The guilt-trippers in contemporary culture already want people to feel conflicted every time they sit down to a meal containing any sort of animal food.
“Do you realize you’re ruining the planet — and killing yourself with every bite you take?” is the prevailing mantra.
Beef? Huge waste of land, water and energy. Pork? Biggest source of pollution imaginable. Poultry? Pumped full of drugs, hormones and GMO corn and likely laced with all kinds of microbial pathogens.
I read through endless articles every week echoing those — and worse — arguments.
I read them so you don’t have to.
The solution, of course, is for everyone in the world to adopt a diet based on factory-fresh, formulated veggie analogs, none of which existed 30 or 40 years ago, by the way.
That’s because plowing hundreds of millions of acres of farmland, planting food crops, fertilizing, irrigating and harvesting all those crops so they can be shipped thousands of miles to centralized distribution points, processed into various ingredients and then formulated as manufactured products in industrial-scale plants before entering the usual myriad of foodservice and retail distribution channels — all of that doesn’t generate a carbon footprint worth worrying about, according to so many of the very vocal veganistas.
But even if we all embraced that dietary prescription, the mission of saving the Earth from the scourge of animal agriculture wouldn’t be complete. Not until tens of millions of other culprits are weaned off a meat-centric diet, as well.
Talkin’ about the American pet population.
Fanciful Foods, Fanciful Data
Get set to hear lots more barking and yowling about a new statistic: the “carbon paw print.” According to a recent (and highly subjective) study, the consumption of the foods necessary to sustain the approximately 170 million cats and dogs in this country generates the same eco-impact as driving 13.6 million cars for a year.
And plenty of those cars were making trips to pet food stores and supermarkets to pick up bags, boxes and cans of chunks, kibbles, slices, pates, and gravy-laden edibles for said animals.
According to the study, published in the journal PLOS ONE, the consumption of meat and other animal products by all of our furry pals constitutes what the author, a UCLA geographer named Gregory Orkin, described as “a sizable, and largely overlooked, climate cost.”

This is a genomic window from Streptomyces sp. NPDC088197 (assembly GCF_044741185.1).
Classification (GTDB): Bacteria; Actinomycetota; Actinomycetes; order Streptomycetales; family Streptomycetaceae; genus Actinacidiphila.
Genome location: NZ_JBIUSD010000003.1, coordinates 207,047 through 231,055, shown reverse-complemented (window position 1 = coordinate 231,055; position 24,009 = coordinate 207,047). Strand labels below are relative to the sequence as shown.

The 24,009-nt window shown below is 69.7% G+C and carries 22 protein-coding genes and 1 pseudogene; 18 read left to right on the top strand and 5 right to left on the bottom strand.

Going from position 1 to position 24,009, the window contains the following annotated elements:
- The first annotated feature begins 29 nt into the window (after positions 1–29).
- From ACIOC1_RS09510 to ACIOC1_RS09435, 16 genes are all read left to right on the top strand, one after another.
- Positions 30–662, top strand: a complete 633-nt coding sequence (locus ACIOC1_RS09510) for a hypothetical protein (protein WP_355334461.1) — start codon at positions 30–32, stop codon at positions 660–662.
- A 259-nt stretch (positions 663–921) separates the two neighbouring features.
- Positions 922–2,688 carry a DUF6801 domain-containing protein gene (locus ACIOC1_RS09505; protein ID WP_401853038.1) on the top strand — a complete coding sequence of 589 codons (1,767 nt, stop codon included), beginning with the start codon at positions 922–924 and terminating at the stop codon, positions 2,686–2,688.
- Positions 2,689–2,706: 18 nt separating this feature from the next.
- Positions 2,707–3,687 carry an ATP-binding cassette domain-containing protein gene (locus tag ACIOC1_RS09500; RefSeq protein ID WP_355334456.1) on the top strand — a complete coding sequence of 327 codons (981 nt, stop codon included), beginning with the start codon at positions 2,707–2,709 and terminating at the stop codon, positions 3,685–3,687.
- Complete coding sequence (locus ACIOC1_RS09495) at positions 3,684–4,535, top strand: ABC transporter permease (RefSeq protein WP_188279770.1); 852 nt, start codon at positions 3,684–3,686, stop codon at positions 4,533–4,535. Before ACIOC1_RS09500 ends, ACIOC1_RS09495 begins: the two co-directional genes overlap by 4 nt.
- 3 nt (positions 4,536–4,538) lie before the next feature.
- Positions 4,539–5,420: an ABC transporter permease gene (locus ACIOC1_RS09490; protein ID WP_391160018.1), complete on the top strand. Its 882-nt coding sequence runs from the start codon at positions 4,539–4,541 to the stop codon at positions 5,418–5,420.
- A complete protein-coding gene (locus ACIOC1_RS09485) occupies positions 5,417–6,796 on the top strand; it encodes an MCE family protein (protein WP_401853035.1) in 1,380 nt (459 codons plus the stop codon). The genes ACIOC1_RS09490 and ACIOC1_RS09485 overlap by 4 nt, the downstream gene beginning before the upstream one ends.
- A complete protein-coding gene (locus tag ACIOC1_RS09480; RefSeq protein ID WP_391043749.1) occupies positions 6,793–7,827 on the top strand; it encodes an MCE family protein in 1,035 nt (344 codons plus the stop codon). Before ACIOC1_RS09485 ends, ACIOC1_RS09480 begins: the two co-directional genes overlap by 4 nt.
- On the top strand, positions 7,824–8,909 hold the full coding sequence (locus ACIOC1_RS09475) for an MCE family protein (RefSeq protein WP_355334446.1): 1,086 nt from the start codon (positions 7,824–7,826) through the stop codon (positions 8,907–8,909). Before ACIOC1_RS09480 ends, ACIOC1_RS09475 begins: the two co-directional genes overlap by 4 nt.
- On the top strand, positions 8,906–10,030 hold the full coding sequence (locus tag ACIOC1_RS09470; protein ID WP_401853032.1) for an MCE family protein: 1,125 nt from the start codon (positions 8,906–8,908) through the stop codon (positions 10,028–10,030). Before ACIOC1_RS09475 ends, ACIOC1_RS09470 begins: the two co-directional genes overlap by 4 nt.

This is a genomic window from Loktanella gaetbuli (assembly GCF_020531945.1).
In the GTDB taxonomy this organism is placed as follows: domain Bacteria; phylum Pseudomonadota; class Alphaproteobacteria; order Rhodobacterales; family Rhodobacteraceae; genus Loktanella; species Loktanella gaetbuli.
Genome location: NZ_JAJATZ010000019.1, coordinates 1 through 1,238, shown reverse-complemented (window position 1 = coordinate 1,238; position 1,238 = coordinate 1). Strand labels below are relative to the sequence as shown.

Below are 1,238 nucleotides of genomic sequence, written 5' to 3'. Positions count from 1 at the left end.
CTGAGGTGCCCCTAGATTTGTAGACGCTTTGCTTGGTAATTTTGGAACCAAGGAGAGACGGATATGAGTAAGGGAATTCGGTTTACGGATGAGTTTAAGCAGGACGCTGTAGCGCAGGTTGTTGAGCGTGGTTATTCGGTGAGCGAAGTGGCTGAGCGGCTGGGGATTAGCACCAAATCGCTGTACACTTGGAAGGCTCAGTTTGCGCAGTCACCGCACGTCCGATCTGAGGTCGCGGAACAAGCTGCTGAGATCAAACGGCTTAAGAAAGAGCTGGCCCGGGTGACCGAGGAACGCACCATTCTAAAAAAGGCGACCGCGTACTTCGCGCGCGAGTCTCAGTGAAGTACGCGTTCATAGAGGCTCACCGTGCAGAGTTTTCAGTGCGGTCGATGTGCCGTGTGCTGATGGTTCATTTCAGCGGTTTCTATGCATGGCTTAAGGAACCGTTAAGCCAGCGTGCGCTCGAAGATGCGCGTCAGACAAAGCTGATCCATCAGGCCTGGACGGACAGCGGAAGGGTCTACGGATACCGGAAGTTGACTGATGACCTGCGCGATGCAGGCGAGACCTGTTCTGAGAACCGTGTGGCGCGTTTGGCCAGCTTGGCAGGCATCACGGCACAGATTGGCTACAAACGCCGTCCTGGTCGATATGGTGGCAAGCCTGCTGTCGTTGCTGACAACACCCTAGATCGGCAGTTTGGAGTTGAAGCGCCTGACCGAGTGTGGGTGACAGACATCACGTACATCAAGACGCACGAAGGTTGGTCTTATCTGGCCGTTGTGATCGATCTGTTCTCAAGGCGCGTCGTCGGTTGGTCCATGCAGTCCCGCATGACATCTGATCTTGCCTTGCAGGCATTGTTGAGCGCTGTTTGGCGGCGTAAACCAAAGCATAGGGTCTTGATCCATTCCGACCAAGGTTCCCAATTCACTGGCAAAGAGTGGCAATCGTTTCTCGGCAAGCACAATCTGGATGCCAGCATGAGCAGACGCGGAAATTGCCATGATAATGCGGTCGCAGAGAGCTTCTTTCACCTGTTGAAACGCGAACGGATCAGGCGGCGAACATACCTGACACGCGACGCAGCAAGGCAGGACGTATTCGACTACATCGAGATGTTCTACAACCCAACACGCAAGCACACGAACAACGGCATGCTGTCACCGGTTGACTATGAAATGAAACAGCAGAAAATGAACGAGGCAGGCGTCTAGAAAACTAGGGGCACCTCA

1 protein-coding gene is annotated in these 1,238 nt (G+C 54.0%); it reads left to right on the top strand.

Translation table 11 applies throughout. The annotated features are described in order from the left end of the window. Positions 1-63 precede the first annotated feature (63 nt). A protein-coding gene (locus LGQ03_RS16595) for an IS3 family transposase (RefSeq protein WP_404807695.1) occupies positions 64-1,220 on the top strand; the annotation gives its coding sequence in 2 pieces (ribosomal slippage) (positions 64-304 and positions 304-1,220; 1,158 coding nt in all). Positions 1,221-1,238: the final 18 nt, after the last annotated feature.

As a Los Angeles Times profile explained, “One sleepless night about five years ago, Orkin realized something: Those environmental assessments [of meat-eating] rarely took into account the consumption by dogs and cats.
“He calculated the likely number of calories needed by U.S. pets (dogs and cats), examined the ingredients in pet food and tallied up which were derived from animals.”
His calculations suggested that the total calorie consumption of cats and dogs constituted 19% of the total consumed by people nationwide, including 33% of total animal-derived calories, since the diets of cats and dogs are generally more meat-heavy than that of people.
“That’s about the same amount of calories that the country of France consumes,” Orkin told The Times, which he claimed amounted to the equivalent of 64 million tons of methane and nitrous oxide.
But he told the newspaper that he wasn’t advocating for people to give up their pets, but “to become aware of their environmental impact, so they can try to reduce it,” he said.
Hey, Orkin man. For all your math skills, you either didn’t know or conveniently ignored two critical factors: First of all, dogs and cats are carnivores, and trying to restrict them to a vegan diet is even more absurd — and costlier — than attempting to do so with one’s family members (human family members, that is).
And second, despite the cutesy labeling on all those pet food packages, they’re not eating Select Filets, Choice Cuts, Gourmet Delights or any of the fanciful concoctions that read like the menu at a four-star restaurant.
They’re eating deboned beef, pork and chicken, mixed with fish meal and blended with ground-up organ meats, offal and other by-products people won’t eat.
Anyone with even a smattering of knowledge about the industry understands that pets consume the portion of the animal that isn’t eaten by their “human companions,” as PETA would identify us.
So all the calculations about dogs’ and cats’ (alleged) carbon paw prints are already accounted for when estimates are made of livestock’s impact on greenhouse gas emissions. Not additive — already included.
To be brutally honest, the more serious eco-impact of America’s pet population isn’t the production of what goes into their mouths, it’s the disposal of what comes out the other end.
Editor’s Note: The opinions in this commentary are those of Dan Murphy, a veteran journalist and commentator.